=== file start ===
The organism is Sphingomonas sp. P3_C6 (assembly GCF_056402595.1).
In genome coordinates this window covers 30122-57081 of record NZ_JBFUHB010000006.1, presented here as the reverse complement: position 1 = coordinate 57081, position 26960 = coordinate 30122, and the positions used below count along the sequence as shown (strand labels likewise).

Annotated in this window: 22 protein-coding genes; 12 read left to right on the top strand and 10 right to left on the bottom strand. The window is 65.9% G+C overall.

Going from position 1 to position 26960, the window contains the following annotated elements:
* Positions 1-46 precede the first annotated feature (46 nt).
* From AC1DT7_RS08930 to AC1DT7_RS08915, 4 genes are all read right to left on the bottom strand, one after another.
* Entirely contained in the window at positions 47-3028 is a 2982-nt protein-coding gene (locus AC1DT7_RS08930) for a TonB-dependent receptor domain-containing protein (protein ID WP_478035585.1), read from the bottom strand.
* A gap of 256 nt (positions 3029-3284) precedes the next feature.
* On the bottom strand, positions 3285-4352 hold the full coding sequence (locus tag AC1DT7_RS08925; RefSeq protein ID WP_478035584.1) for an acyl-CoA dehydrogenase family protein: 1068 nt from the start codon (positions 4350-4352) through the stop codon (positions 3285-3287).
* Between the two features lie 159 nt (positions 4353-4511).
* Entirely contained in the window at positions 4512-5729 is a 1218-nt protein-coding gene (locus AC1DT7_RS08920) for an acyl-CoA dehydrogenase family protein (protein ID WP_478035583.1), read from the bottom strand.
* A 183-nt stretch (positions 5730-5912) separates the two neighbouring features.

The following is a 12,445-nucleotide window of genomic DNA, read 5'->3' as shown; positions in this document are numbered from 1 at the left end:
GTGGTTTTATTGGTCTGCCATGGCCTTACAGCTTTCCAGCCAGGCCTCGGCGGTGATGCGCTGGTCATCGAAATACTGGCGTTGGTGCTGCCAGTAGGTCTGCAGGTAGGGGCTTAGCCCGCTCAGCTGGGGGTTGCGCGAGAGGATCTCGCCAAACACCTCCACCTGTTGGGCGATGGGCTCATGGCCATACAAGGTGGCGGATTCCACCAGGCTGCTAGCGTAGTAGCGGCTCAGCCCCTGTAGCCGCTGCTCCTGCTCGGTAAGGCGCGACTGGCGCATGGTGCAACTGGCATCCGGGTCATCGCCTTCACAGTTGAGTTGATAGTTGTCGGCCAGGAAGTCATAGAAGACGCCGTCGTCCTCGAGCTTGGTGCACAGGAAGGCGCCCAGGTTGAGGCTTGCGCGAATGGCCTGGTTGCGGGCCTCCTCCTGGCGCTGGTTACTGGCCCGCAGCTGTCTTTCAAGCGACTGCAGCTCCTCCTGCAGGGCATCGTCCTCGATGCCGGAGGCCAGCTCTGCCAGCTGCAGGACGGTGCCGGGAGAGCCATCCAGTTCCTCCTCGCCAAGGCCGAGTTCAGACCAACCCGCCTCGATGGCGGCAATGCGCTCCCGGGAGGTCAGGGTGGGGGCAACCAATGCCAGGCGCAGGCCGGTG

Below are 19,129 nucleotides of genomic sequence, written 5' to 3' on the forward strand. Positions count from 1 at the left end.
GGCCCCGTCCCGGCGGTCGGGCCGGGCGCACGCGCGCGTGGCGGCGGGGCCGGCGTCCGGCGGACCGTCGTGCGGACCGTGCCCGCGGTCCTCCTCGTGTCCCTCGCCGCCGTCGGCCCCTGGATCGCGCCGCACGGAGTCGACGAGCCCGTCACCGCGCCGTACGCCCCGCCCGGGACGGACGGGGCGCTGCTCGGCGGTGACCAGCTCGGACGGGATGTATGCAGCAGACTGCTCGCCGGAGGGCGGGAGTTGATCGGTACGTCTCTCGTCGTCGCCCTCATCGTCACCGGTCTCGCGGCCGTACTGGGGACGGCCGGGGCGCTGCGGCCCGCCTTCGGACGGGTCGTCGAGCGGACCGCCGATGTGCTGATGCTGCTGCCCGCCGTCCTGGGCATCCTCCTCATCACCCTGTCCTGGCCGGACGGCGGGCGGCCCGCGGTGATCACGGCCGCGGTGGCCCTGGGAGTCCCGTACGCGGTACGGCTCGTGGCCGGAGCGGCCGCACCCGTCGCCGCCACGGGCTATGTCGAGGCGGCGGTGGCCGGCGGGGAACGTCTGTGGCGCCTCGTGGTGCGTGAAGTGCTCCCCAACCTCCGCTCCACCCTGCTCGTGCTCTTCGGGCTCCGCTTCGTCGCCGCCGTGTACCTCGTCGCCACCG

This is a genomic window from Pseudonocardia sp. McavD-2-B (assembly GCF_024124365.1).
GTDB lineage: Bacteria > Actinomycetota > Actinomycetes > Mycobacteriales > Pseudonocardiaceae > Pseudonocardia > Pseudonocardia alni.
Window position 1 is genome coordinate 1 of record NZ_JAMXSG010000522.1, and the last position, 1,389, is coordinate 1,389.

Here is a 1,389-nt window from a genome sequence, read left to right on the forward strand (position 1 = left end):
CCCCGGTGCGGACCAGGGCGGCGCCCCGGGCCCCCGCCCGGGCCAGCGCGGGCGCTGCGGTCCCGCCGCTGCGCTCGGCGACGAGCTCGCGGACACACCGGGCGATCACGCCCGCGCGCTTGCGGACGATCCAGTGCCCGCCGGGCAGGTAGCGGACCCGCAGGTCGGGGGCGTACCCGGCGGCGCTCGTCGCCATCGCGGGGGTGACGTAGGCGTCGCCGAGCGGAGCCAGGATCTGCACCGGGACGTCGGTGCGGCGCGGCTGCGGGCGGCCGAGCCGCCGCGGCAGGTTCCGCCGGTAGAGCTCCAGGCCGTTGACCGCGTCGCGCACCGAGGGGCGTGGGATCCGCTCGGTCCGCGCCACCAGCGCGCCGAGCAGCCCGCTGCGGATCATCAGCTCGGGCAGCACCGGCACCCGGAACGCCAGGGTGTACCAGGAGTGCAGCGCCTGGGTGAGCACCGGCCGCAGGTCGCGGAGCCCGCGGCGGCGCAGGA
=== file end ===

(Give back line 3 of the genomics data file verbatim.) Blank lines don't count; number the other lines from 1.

Annotated in this window: 22 protein-coding genes; 12 read left to right on the top strand and 10 right to left on the bottom strand. The window is 65.9% G+C overall.